From time immemorial, people have produced rubbish. Yet to an archaeologist, not even this discarded material is a waste! Just as archaeologists can glean information about the past by excavating ancient houses, streets, and temples, so too can they learn by studying ancient trash. What people discarded tells a lot about how they lived.
One of the world’s oldest landfills was recently uncovered in Jerusalem. Situated on the eastern slopes of Jerusalem’s Southeastern Hill (the “City of David” or present day “Silwan”), the landfill dates to the Early Roman period (first century B.C.E.–first century C.E.). Through a systematic excavation of this landfill, Tel Aviv University archaeologist Yuval Gadot and his team have been able to shed light on Jerusalem during a particularly tumultuous chapter of its history—when Rome ruled, the Temple stood, and Jesus preached.
Explore Jerusalem’s ancient landfill with Yuval Gadot in his article “Jerusalem and the Holy Land(fill),” published in the January/February 2018 issue of Biblical Archaeology Review. Gadot details some of the interesting discoveries from the landfill and how he and his team excavated this difficult terrain.
Gadot briefly describes what Jerusalem was like during the Early Roman period, and he explains what kind of information he hoped to gather by studying this ancient garbage:
Jerusalem during the first century C.E. was a place of political turbulence and social unrest that eventually culminated in its destruction in the year 70 C.E. This was also a time of growth when Jerusalem swelled to an unprecedented size, expanding to include three sectors—the Upper city, Bezetha, and the Lower city. Economically and politically, the city revolved around the Temple as local and international pilgrimage—unique to the Temple in Jerusalem—continued to grow, reaching its zenith during the first century C.E. The garbage layers on Jerusalem’s eastern slopes, in some places more than 36 feet thick, are a silent witness to those glorious but troubled times. If excavated correctly, we hypothesized that the garbage layers could potentially shed light on the dietary habits, trading practices, and vocational diversity of the ancient residents of Jerusalem.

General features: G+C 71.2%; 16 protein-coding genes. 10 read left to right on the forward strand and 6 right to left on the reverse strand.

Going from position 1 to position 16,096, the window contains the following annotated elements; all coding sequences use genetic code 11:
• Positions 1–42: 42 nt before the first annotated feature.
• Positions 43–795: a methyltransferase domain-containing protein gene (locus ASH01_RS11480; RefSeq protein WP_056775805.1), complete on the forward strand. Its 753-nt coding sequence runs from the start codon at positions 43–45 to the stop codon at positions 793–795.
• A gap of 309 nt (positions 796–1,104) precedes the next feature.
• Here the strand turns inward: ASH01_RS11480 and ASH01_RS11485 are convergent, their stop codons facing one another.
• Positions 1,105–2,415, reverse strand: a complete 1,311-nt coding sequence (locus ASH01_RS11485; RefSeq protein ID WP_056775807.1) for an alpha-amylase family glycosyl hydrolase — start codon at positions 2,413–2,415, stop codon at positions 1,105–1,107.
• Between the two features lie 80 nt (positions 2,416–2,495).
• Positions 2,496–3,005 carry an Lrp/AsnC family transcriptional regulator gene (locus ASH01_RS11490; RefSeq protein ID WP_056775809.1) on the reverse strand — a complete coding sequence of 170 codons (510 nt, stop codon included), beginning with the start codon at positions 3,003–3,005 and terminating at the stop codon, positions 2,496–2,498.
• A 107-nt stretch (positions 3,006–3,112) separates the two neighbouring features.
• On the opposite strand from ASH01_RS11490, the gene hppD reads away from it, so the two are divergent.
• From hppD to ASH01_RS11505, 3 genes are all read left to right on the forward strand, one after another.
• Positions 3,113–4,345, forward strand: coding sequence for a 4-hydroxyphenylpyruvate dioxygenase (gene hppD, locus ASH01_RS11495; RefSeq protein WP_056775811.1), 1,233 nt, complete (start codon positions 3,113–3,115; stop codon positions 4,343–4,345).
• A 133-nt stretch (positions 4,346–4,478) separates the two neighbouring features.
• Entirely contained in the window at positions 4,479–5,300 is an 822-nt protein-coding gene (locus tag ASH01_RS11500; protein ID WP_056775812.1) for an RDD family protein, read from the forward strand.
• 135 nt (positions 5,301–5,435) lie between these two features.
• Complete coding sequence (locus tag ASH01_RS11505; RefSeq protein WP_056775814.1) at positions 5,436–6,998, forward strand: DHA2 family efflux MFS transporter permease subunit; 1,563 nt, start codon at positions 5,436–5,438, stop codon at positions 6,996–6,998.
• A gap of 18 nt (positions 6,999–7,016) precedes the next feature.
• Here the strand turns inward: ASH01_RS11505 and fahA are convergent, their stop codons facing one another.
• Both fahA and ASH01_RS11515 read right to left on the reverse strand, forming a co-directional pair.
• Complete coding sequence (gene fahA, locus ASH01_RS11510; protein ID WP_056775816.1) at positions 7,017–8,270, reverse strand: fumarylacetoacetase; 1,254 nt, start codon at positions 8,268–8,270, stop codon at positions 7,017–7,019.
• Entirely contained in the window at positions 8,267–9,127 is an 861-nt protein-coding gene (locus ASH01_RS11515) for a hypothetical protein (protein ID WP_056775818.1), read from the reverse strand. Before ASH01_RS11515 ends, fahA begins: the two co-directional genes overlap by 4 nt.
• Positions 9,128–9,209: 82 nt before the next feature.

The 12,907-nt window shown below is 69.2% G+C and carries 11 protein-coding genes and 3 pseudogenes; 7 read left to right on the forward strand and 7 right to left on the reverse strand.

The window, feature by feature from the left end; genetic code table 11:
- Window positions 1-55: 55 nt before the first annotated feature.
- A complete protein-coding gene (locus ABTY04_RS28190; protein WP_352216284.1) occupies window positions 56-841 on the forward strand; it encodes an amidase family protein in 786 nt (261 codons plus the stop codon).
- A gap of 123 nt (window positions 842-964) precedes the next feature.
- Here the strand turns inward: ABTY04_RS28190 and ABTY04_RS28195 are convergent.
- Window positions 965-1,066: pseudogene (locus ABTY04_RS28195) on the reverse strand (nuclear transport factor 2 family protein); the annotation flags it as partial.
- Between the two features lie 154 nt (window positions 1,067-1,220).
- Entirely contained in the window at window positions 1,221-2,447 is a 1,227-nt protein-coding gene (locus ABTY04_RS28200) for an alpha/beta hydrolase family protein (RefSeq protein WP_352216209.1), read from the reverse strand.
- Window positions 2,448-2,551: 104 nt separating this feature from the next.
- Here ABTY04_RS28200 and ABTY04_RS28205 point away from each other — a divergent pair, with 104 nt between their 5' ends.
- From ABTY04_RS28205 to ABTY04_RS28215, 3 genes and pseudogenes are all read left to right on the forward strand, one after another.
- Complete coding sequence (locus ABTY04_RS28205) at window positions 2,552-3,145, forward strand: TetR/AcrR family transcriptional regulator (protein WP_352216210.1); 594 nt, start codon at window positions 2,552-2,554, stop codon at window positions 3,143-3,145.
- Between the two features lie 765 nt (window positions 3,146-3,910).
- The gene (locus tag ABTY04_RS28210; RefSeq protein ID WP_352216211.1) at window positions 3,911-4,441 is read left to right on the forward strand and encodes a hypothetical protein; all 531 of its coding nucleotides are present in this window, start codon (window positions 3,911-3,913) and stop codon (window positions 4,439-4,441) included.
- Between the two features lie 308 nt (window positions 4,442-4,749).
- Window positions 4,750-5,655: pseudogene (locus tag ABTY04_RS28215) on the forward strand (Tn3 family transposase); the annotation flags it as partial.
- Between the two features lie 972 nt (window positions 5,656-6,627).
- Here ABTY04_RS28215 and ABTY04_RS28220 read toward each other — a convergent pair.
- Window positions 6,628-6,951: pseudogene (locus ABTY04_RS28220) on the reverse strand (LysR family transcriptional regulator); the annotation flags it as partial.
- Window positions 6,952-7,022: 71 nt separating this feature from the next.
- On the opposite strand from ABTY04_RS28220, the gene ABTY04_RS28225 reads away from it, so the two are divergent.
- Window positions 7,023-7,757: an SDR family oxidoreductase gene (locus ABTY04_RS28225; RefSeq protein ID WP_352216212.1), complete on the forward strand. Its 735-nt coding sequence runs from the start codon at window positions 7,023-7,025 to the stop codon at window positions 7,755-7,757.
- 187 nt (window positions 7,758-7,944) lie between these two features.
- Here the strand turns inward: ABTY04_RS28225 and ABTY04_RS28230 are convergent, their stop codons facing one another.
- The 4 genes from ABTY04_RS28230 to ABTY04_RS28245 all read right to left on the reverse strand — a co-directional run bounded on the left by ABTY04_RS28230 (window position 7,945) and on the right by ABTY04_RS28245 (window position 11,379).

Gadot’s team has been able to gather such information—and much more. Further, digging through these ancient trash layers revealed information about how garbage was processed in the ancient world. The scale of garbage found at the site suggests that this enterprise was a public work. Gadot explains:
The nature of the massive amount of garbage concentrated at this site suggests the presence of an established, citywide garbage disposal operation that included the development of a specialized mode of collection and transportation to the top of the slope (a convoy of donkeys hauled the waste), the deliberate disposal of the garbage down the slope, setting the garbage on fire, and burying the remains beneath a layer of soil. The scale of work dictates that this waste management operation was a public enterprise. And while this may seem natural and vital for those of us living in the 21st century, this was not necessarily the case in antiquity.
To learn more about the Jerusalem’s ancient landfill, including why Jerusalem had a landfill and other contemporary cities did not, read Yuval Gadot’s article “Jerusalem and the Holy Land(fill)” in the January/February 2018 issue of Biblical Archaeology Review.
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